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2023
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2023

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European Kingdoms

Eastern Mediterranean

 

Eastern Roman (Byzantine) Empire
End of the Isaurian Dynasty / Nicophoran Dynasty (AD 802-813)

In AD 395, the Roman empire finally split permanently, creating formal Eastern Roman and Western Roman empires, acknowledging what had existed in practise for many years.

Eastern Roman Emperor Basil II in iconography

(Information by Peter Kessler, and from External Link: History of the Byzantine Empire (Live Science).)

802 - 811

Nicephorus I

Son of Isaurian Constantine V. Killed by Bulgar Khan Krum.

807

The intervention of the Niceta fleet reaffirms Eastern Roman sovereignty over the lagoon region of Venice, Istria, and Dalmatia.

Map of the Frankish Empire in AD 800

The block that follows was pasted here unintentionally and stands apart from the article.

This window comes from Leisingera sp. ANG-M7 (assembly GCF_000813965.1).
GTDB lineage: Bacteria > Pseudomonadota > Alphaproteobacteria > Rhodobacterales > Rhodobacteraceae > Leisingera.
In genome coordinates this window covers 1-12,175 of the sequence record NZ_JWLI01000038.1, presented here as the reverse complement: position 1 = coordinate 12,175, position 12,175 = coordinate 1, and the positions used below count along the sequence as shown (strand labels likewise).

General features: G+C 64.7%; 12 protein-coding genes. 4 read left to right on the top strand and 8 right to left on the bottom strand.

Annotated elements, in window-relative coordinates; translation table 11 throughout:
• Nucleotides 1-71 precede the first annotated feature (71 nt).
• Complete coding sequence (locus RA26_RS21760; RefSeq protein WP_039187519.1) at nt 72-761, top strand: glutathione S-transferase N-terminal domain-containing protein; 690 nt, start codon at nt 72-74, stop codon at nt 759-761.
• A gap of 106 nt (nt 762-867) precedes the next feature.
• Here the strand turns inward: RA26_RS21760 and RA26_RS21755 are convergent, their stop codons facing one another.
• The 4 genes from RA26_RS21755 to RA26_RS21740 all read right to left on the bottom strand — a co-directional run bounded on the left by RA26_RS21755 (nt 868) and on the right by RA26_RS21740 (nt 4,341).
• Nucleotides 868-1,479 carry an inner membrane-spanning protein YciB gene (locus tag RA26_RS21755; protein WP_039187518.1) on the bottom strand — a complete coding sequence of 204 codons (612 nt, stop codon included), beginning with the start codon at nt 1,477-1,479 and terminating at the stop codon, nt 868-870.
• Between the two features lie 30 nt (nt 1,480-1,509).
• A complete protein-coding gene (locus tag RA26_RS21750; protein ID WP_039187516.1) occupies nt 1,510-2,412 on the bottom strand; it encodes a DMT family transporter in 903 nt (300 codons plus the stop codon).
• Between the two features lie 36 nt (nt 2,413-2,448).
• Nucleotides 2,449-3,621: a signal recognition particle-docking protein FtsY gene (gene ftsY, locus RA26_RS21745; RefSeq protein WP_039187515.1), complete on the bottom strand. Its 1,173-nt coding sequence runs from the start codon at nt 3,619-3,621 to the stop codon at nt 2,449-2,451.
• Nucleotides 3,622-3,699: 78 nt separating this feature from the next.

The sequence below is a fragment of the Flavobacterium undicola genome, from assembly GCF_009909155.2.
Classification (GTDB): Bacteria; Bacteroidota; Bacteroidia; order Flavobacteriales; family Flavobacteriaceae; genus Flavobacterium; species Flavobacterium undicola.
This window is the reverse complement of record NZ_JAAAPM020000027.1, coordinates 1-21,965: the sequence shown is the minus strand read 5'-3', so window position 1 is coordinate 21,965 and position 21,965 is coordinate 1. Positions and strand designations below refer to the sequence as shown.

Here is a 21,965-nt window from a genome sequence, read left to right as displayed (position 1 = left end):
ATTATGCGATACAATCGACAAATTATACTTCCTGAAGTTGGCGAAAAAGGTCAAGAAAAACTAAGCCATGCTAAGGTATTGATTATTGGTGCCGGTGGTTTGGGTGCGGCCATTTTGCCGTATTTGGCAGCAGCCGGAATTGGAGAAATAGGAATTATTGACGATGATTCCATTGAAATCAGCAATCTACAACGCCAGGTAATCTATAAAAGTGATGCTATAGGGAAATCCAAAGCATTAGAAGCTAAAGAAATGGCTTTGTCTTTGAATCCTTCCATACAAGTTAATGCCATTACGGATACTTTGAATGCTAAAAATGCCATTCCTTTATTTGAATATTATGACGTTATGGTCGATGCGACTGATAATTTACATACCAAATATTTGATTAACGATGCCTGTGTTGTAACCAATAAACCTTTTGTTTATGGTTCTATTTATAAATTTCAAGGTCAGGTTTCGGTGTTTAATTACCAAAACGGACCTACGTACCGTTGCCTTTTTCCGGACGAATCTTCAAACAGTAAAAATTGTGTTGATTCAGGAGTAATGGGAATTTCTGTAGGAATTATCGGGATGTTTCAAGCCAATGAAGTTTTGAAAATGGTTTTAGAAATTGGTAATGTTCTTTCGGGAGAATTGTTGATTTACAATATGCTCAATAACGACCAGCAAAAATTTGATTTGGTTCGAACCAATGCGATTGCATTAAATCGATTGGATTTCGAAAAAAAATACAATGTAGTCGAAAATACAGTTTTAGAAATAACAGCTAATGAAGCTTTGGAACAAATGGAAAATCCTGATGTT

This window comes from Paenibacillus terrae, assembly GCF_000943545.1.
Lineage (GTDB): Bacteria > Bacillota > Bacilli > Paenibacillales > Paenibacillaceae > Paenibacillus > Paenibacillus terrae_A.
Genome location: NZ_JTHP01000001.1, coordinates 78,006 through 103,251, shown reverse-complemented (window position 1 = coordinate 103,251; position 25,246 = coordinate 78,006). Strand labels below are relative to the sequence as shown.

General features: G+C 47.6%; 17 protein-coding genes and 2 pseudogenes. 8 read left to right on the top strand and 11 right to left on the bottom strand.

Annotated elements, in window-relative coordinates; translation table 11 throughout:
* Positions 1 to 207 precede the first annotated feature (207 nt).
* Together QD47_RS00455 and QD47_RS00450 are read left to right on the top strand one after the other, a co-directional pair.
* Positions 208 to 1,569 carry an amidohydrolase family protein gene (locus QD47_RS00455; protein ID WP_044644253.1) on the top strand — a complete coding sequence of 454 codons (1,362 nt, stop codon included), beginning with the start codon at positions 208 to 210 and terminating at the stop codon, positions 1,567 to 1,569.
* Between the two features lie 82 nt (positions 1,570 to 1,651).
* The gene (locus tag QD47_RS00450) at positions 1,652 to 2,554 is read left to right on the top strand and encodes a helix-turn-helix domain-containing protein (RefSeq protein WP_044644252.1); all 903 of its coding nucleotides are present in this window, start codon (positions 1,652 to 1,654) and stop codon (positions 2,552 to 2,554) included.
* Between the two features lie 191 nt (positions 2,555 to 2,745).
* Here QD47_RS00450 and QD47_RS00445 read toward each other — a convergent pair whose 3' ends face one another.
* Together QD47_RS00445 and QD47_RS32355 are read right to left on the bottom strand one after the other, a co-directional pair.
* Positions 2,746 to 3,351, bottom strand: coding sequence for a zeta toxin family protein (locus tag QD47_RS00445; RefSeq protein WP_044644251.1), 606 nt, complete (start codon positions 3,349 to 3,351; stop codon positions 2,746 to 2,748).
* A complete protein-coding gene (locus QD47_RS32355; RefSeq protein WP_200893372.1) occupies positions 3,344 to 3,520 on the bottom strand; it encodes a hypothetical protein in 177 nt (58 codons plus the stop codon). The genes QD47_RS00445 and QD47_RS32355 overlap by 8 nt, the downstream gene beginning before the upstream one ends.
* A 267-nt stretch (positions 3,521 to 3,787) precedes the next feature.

Under Charlemagne's leadership, the Franks greatly expanded their borders eastwards, engulfing tribal states, the Bavarian state and its satellite, Khorushka, and much of northern Italy, with the Avars now an eastern neighbour (click or tap on map to view full sized)

811

Stung by constant Bulgarian raiding and the capture of pockets of frontier territory, Emperor Nicephorus I launches a major raid which sees the Bulgarian capital pillaged and burned. On their way back to the empire, the imperial army is surprised by a scratch-force of soldiers and peasants, led by Krum. The army is destroyed, the emperor is killed, and his son is paralysed, with the result that his own position is usurped later in the year.

811

Strauracius / Staurakios

Son. Paralysed in battle and usurped. Died 812.

811 - 813

Michael I Rhangabé

Brother-in-law. Usurped throne. Abdicated.

812 - 813

During 812, Khan Krum seizes towns in Thrace, forcing Michael Rhangabé into a confrontation at Versinikia, on the route towards Adrianople. The battle, when it comes on 22 June 813, is a complete Bulgarian success. Constantinople is besieged, with the result that Michael abdicates to become a monk. He is succeeded by the Non-Dynastic Emperor Leo V.

 
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